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Original Eagles-Penn Station-33rd St-34th St-31st St-Madison Square Garden-003An original Penn Station eagle at 7th Avenue and 31st Street

When the original Pennsylvania Station was demolished in 1963, much of the once glorious station was dumped into the Meadowlands in New Jersey. The 22 eagles of the station facade have remained an object of fascination, with at least 16 whole eagles still exist scattered around the country. Here, we showcase where those noble creatures have come to roost since the loss of the original Penn Station.

2 Eagles are still located at Penn Station

Original Eagles-Penn Station-33rd St-34th St-31st St-Madison Square Garden-0017th Avenue and 33rd Street

Though two eagles still exist at Penn Station, they’re located in a far less noble position compared to their original location, above the frieze of the neoclassical, McKim, Mead & White edifice. Two are now located at the entrance on 7th and 33rd Street, yet another is fenced in on 7th Avenue near 31st Street.

Join our next tour this Sunday on the Remnants of Penn Station, which will include a stop at these eagles and many more wonderful remains:

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9 Comments

  1. ward roberts says:

    I was on the Penn Station tour in January of 2016 and the tour guide informed the group that the eagles were made of poured concrete. Quite frankly, I was taken aback by the statement and amazed that the PRR, the self proclaimed “Standard Rail Road of the World” and by 1925, the world’s largest and wealthiest corporation would have approved such a cost cutting measure. The station and its infrastructure were designed to last five hundred years. As a thirty four year LIRR employee, now retired, I spent much time in the station. In 1910, who could ever have imagined that this magnificent structure would be under the wreckers ball fifty three years hence?

  2. Terrence L. O'Briant says:

    Very nice website and nice write up about the Penn Station Eagles. One correction – Hampden-Sydney College has a ‘p’ in it, which you have excluded. I can confirm that the eagle sits at one end of the football field, just outside of the running track that encircles the playing field.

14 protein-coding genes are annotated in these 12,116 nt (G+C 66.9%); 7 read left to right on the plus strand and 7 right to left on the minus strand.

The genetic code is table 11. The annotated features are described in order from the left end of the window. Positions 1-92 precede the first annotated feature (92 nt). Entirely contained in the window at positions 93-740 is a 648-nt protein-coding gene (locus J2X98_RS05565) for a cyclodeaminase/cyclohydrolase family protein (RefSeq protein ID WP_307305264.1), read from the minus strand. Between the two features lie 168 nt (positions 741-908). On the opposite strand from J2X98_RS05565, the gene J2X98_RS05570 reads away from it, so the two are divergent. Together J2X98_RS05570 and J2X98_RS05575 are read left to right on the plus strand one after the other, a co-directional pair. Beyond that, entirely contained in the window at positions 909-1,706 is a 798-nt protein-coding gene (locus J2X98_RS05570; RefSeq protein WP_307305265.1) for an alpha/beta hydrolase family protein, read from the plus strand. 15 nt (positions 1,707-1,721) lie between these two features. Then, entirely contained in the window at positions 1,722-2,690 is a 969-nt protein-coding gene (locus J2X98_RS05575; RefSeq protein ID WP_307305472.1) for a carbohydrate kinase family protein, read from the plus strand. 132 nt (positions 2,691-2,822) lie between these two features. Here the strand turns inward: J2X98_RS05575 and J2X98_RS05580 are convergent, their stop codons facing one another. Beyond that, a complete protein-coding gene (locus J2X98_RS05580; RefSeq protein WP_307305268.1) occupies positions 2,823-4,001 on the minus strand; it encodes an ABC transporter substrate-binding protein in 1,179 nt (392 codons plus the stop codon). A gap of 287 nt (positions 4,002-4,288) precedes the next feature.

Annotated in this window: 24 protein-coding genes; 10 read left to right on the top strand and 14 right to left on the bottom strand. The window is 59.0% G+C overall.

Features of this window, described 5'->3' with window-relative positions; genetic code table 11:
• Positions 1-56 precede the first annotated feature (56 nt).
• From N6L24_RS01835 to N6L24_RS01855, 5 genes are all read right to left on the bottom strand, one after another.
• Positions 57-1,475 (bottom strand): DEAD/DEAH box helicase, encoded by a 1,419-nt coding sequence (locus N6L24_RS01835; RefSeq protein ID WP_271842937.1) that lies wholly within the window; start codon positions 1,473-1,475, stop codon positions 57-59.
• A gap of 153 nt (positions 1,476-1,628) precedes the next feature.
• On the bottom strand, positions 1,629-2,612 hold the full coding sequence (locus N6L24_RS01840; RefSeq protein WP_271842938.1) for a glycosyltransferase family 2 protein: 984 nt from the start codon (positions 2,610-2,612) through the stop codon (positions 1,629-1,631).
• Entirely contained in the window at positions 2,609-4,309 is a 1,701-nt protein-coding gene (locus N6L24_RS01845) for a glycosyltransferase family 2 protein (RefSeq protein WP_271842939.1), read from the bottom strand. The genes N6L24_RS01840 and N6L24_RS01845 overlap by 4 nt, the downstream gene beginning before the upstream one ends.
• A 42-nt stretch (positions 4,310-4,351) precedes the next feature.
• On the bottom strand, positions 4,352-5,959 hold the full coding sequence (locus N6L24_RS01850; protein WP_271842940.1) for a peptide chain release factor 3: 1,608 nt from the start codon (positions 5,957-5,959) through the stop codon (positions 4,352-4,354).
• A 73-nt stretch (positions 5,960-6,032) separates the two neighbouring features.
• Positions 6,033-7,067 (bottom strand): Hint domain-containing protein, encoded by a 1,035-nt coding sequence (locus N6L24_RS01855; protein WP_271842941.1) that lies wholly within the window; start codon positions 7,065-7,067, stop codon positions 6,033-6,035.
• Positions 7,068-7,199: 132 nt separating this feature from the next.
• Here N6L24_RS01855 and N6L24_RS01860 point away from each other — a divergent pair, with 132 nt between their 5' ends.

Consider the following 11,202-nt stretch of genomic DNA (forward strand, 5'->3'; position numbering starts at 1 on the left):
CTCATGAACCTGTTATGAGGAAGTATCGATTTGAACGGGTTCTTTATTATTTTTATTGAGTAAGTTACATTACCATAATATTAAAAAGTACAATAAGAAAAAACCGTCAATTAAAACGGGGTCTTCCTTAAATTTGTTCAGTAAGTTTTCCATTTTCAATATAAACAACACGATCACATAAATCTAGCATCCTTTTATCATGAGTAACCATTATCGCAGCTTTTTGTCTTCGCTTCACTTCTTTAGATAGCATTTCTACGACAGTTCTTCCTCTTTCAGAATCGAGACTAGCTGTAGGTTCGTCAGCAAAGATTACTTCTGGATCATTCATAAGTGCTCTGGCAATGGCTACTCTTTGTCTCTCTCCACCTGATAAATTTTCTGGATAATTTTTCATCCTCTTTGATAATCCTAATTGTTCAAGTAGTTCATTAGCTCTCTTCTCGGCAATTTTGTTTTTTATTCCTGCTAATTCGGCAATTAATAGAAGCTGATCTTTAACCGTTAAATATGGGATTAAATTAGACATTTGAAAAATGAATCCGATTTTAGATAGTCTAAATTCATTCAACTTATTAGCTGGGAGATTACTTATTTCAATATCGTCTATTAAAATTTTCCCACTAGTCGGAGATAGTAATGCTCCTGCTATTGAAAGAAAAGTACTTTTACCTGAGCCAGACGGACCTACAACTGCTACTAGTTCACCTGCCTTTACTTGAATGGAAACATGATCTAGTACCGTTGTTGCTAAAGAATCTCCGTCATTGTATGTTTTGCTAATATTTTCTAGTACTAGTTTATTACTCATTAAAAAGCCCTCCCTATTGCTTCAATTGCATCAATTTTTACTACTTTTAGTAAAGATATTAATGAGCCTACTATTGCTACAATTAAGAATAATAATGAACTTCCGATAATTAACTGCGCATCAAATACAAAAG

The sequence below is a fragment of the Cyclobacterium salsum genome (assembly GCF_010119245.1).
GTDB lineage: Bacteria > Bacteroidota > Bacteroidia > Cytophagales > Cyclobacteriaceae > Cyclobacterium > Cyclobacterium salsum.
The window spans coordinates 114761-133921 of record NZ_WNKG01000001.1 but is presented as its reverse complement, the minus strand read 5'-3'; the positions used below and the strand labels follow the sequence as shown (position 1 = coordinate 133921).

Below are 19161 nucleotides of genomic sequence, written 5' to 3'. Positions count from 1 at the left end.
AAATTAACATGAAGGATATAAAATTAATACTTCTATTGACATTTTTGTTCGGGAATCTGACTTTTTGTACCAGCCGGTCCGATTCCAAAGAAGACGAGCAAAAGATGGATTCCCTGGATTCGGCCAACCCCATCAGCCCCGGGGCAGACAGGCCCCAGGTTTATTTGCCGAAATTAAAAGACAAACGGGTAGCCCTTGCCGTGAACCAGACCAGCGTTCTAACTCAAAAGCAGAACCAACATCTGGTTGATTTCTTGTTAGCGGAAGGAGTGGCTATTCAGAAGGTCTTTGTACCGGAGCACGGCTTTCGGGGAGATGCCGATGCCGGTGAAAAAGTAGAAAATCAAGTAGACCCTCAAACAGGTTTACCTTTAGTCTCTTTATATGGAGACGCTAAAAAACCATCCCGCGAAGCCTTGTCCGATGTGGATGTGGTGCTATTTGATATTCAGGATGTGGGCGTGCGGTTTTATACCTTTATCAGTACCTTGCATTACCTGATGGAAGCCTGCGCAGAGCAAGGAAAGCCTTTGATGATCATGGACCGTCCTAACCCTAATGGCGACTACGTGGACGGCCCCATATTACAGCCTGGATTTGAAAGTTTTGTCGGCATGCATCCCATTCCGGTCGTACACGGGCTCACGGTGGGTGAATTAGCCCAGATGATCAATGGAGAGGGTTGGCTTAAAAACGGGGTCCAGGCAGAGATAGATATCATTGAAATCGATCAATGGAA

• michelle young says:

      Thanks Terrence! We made the correction (and added a photo, taken just today of the Hicksville Long Island eagle).

  3. Mark says:

    The plaque at the merchant marine academy also incorrectly states that the eagles were commissioned by Stanford White- White was killed in 1906, and it was Charles Mckim who led the Penn Station project for the firm.

  4. M E says:

    Aren’t there 2 of these eagles sitting in front of Amityville HS on Long Island? That’s what I was told as a child

  5. Stacy Horn says:

    Thank you so much for this followup about the eagles!

  6. Lou says:

    What a sad and unceremonious fate for these beautiful eagles…if they ever build a new Penn Station, I hope they reclaim all 22 and bring them home!

  7. […] Street Bridge got four of Alexander Weinman’s 22 granite eagles from its façades. The rest were distributed at select locations around the country. But Americans everywhere knew Weinman’s eagles from his representation on the […]

  8. Matt says:

    Nice write up! I’m def gonna check out the ones on 7th and 33rd, I have never noticed them and I walk by there everytday

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